One Public Estate: Hear from the programme on course to create 44,000 jobs, and unlock space for 25,000 homes
Credit: Baldo Sciacca
Collaboration across local authorities, public services and between central and local government is often lauded as the gold standard when it comes to best practice. But few schemes are as wide reaching as the One Public Estate (OPE) programme.
Launched in 2013, the achievements of OPE were recognised when the team won the collaboration title at the Civil Service Awards in 2016. “We were absolutely delighted to win,” programme manager Kirsty Rouillard says. “[Our work] had reached a third of local authorities [by then] and we were starting to see results but were somewhat flying under the radar. To have that recognition was really motivating for the team.”
Three years on and the ethos of the programme has not changed – it is still focused on encouraging joint working between two or more public bodies to bolster economic growth, drive efficiency savings and deliver better public services to transform local communities – but its reach has grown. From an initial 12 pilot areas (including Bristol, Essex, Hull, Nottingham and Portsmouth), the team has now supported more than 450 projects across 95% of the local authorities in England, and 13 government departments. By 2020, it’s estimated that those projects will have delivered £56m in savings, have created 44,000 jobs, unlocked land for 25,000 homes and cut running costs by £158m.
“There isn’t anything duplicated across government at this scale,” Rouillard says. “We bring partners together to think about their assets and their ambitions, and identify opportunities to work collaboratively to deliver something that is better for them and their local communities.
We’re there to be a neutral broker ... [and are] very flexible in the way that we work – we can support the health agenda, we can support the housing agenda, we can support a wide variety of different deliverables that cross the divide between local and central government.”
The team itself is made up of members of the Cabinet Office’s Government Property Unit and the Local Government Association. While not a housing programme specifically, OPE partners are encouraged to use property and public land to find efficiencies and boost local growth. The flexible nature of the scheme means what that looks like can vary wildly. The team is working with the Ministry of Defence, for example, to release nine of its sites for housing, a move that is expected to save the department almost £3 billion in running costs by 2040. Work has also been done with the Department for Health and Social Care to draw up plans to build 3,000 homes for NHS staff on surplus NHS land across five London boroughs. Cornwall has worked with OPE to introduce 10 integrated public service hubs around the county (bringing council offices, health, the Job Centre Plus and emergency services under one roof), and added its first tri-blue-light services officer – a trained paramedic, police and fire officer – in 2015. And in York, a partnership has been agreed between the City of York Council, National Rail, Homes England and the National Railway Museum, to regenerate York Central Station across a 72 hectare site, building 1,500 new homes and adding 100,000 square metres of commercial space.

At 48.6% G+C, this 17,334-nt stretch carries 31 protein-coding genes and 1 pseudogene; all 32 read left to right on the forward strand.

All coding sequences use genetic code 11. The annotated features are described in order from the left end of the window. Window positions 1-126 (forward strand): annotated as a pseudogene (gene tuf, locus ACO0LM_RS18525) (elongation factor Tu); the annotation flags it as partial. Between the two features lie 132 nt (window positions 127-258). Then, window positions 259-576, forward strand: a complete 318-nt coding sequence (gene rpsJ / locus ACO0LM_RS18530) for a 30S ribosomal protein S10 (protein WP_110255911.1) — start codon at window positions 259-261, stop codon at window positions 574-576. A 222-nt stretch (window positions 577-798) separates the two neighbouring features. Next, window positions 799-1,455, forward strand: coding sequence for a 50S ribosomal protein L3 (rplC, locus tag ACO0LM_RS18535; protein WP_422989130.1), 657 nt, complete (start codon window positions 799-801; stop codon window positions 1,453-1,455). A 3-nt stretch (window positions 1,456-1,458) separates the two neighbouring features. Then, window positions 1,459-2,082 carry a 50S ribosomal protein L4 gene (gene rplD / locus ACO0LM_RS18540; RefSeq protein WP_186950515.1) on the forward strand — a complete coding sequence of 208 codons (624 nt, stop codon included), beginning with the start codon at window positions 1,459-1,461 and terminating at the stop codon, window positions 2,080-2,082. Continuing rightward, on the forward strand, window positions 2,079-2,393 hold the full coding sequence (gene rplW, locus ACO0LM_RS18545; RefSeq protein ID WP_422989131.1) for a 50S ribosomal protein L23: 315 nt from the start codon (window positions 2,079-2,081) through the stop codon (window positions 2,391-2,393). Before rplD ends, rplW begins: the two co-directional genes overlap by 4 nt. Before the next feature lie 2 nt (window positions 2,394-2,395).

‘We were somewhat flying under the radar. To have that recognition was really motivating for the team’
OPE’s input on projects includes funding – it contributed £200,000 to the early stages of the York project for example, and has distributed around £40m to projects to date – as well as helping to identify local opportunities, mapping existing assets and monitoring the projects’ progress via regional programme managers. “Those regional managers are really important,” Rouillard explains, “because they enable us to help identify [and diffuse] some of the risks and opportunities. It might be a local authority can’t gain access to a central government department; it might be helping them identify funding streams they can apply to; it might be in developing business cases; it might be [helping to think] through how to move [a project] forward.
“Local authorities are best placed to make those decisions in local areas,” she adds. “[But] we’ve been able to help them think on a larger scale and to recognise what opportunities they have.” There are challenges that come with working in this way, she admits, particularly as the OPE team operates in an advisory role and does not make any of the project decisions themselves. There can also be resistance when juggling multiple priorities and deadlines across the various partners. “We are working across many different agendas and they bring their own challenges,” she says. “For us it’s about not applying our own assumptions. It’s letting those partners decide for their own areas.”
The team hopes to take the OPE model to more local authorities, particularly in Wales, Northern Ireland and Scotland, and to explore the potential of encouraging partnerships between public and private sector bodies. Prioritising collaborative working is something Rouillard believes would also be beneficial for the wider civil service, particularly when it comes to optimising current performance. “[Different departments] can’t always [work together] but we should share more and talk about best practice,” she says. “Let’s think about where we can get more [out of what we have] by being more collaborative.”